This is the final part of a 3 part article, titled ‘Soft Attacks on Free Speech’ (see here for part II, which has a link to part I).  In this part I briefly look at boycotts and conclude that whilst they can sometimes be regarded as contemptible, with false justifications being provided for them, there should not be a law against boycotts.

The aim of a boycott is to change behaviour through economic pressure.  An example of this would be the organisation ‘Stop Funding Hate (“SFH”)’, see here for their website,.  SFH seek to persuade advertisers to withdraw from the Daily Mail, Daily Express and the Sun, based on the content of those publications.  They claim that these publications propagate ‘hate’.

They do not appear to suggest that the articles in question amount to a criminal offence such as inciting racial or religious ‘hatred’, vague and wide as these offences are.  Nor, to my knowledge, do they specify whether hate is being expressed, incited or both.  Indeed, so far as I am aware, there is no attempt by SFH to define ‘hate’.  Without a definition of ‘hate’, SFH is adopting a Humpty Dumpty approach i.e.:

When I use a word,” Humpty Dumpty said, in rather a scornful tone, “it means just what I choose it to mean—neither more nor less”. [1]

Whilst the campaign by SFH may be within the proper bounds of free speech, it goes against the teleological justification for free speech referred to in parts 1 & 2 of this article, namely the intellectual engagement with ideas and the attempt to refute or support them with argument and evidence.  SFH instead are seeking, either to silence the papers concerned by bankrupting them, or to procure a change in their content through economic pressure.

SFH state:

When the drive to maximise readership is the sole basis on which companies decide where to advertise, media outlets may be motivated to boost their sales – and online “clicks” – by any means they can.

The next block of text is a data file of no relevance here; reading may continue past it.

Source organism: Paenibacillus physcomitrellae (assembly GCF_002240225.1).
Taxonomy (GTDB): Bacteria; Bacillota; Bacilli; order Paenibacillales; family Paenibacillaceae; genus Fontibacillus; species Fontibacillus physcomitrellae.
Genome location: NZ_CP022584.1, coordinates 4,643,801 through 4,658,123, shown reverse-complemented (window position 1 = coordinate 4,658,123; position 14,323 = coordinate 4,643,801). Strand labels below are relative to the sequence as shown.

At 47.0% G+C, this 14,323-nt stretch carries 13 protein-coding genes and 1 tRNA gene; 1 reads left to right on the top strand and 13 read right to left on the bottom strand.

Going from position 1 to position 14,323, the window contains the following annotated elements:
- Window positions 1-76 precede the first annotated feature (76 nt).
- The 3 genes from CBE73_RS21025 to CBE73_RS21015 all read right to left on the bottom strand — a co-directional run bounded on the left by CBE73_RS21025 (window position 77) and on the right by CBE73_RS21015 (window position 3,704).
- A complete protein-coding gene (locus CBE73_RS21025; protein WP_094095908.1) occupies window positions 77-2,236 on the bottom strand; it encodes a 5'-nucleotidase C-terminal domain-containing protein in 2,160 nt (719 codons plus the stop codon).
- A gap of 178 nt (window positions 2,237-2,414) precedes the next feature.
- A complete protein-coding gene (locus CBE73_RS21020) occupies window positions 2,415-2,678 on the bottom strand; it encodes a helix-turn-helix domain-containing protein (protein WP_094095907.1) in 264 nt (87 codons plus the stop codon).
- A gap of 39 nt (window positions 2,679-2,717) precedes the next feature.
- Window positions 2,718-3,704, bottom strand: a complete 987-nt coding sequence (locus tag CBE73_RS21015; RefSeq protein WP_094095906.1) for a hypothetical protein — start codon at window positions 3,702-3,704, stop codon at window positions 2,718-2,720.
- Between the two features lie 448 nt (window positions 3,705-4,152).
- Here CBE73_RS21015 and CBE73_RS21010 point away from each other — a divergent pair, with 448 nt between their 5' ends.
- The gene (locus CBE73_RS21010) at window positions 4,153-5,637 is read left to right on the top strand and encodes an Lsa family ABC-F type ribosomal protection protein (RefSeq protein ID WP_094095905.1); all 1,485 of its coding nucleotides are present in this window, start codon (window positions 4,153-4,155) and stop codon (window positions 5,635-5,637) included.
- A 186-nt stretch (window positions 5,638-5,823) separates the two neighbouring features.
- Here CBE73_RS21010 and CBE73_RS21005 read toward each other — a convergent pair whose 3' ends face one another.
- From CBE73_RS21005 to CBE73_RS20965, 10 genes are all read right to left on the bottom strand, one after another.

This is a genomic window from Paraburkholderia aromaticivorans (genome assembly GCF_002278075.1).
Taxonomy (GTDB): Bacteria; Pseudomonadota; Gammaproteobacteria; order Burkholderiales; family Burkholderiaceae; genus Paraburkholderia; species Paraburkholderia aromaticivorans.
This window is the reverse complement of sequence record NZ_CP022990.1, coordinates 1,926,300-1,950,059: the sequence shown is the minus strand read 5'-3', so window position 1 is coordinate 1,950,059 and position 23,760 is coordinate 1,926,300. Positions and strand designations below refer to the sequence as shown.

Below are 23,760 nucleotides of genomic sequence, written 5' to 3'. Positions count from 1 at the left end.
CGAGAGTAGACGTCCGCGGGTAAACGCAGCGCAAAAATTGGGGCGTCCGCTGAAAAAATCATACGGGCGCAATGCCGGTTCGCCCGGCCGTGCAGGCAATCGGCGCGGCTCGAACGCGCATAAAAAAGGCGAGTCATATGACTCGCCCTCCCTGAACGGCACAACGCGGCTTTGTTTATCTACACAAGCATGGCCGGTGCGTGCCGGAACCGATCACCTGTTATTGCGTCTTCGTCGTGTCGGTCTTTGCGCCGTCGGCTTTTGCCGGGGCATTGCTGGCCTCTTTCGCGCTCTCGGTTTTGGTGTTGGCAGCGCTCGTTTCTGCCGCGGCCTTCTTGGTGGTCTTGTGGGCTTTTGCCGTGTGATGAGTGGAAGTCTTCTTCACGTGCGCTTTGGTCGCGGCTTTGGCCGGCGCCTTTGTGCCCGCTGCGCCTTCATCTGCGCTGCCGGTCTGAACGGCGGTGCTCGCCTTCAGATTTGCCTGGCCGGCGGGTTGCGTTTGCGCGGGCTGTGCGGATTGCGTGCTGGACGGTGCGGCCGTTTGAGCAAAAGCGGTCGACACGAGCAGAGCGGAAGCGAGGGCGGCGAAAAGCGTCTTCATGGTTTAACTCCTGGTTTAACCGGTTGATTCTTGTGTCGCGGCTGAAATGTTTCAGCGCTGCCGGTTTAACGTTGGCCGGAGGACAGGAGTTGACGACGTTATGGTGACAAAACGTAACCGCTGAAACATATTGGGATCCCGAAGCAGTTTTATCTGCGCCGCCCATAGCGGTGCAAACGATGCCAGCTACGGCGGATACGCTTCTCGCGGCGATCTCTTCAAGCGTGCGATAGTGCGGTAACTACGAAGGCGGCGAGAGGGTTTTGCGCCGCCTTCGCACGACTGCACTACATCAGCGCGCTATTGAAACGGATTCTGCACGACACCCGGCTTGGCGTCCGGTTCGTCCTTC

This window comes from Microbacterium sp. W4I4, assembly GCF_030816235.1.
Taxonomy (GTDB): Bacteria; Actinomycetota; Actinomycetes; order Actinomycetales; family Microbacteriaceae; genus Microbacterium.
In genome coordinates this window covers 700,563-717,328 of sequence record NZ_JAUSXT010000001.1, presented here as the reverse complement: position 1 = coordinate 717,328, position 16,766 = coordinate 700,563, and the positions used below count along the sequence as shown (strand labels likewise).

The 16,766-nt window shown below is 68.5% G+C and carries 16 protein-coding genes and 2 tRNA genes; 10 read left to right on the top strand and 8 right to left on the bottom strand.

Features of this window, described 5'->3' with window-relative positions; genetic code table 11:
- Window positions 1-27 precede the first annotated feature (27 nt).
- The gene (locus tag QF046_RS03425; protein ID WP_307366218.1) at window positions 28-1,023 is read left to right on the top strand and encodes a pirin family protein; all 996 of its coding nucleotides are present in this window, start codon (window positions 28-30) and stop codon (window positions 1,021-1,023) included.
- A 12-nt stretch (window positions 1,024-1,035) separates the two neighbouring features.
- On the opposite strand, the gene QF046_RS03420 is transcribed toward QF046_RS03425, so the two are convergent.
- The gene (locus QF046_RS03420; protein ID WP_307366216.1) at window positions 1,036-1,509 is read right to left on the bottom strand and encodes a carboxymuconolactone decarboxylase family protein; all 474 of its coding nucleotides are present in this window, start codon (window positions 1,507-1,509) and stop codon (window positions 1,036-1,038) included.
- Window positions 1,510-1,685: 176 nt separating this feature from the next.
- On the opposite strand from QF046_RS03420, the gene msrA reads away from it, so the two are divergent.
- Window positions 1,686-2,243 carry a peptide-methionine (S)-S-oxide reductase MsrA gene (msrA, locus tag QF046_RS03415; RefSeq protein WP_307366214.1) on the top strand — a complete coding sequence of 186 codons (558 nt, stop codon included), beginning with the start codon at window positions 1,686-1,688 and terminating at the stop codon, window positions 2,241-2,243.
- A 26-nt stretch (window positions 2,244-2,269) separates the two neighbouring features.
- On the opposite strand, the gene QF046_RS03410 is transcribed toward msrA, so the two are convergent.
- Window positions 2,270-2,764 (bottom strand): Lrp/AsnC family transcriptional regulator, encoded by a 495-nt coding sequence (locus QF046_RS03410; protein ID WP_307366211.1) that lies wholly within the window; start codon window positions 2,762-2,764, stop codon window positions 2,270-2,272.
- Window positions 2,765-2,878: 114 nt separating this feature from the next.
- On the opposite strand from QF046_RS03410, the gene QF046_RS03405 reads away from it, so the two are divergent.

Advertising in a moral vacuum can thus create a perverse incentive for outlets to publish hate speech, “fake news” and other content with harmful social consequences.”

Therefore, they implicitly admit that these papers are to an extent, catering to the pre-existing views and preferences of their readership.  SFH also implicitly admit, that they cannot or are not prepared, to influence this readership to adopt their own values; instead they want to use economics to ensure that no mainstream publication reflects opinions which they despise but are not prepared to challenge intellectually.

It is reasonable to infer that the advertisers in question had simply made a commercial decision to advertise with the aforementioned papers, without any regard to political issues.  To say that these advertisers are not obliged to fund the papers is a straw man argument; the point is that SFH are via economic pressure, seeking to silence ideas and not refute them, to stifle such ideas rather than to engage with them.

However, none of the above leads me to conclude that there should be a law to prevent boycotts and/or the campaign by SFH – of course there are many different boycotting campaigns involving very different circumstances.  If it is and should be, lawful, for commercial actors to withdraw their business then it there is no justification for creating a law against persuading such actors to exercise this right.  Those who object to economic pressure being used to stifle and silence ideas, should organise and seek to punish companies who themselves stifle and silence ideas through their behaviour, whether such companies are pushing an agenda or just virtue signalling due to pressure from the likes of SFH.  It could be made clear that any counter-boycott would cease, once the company changes its behaviour.


Whilst ‘hate speech’ laws are a powerful and unjustified attack on free speech, I would opine that the economic pressures against the expression of certain views, are at least as harmful to the aforementioned teleological justification for free speech.

For the reasons provided, I would advocate legislation in the areas of employment and service provision but not against boycotts.  Boycotts should be dealt with via counter-boycotts.  The proposed legislation would assist with safeguarding free speech but with the number of people employed by the Government, large corporations and the power of such entities, it may be that only fundamental economic reform will allow for true free speech within society.


[1] L. Carroll, Through the Looking-Glass (Raleigh, NC: Hayes Barton Press, 1872), ISBN 1-59377-216-5, p. 72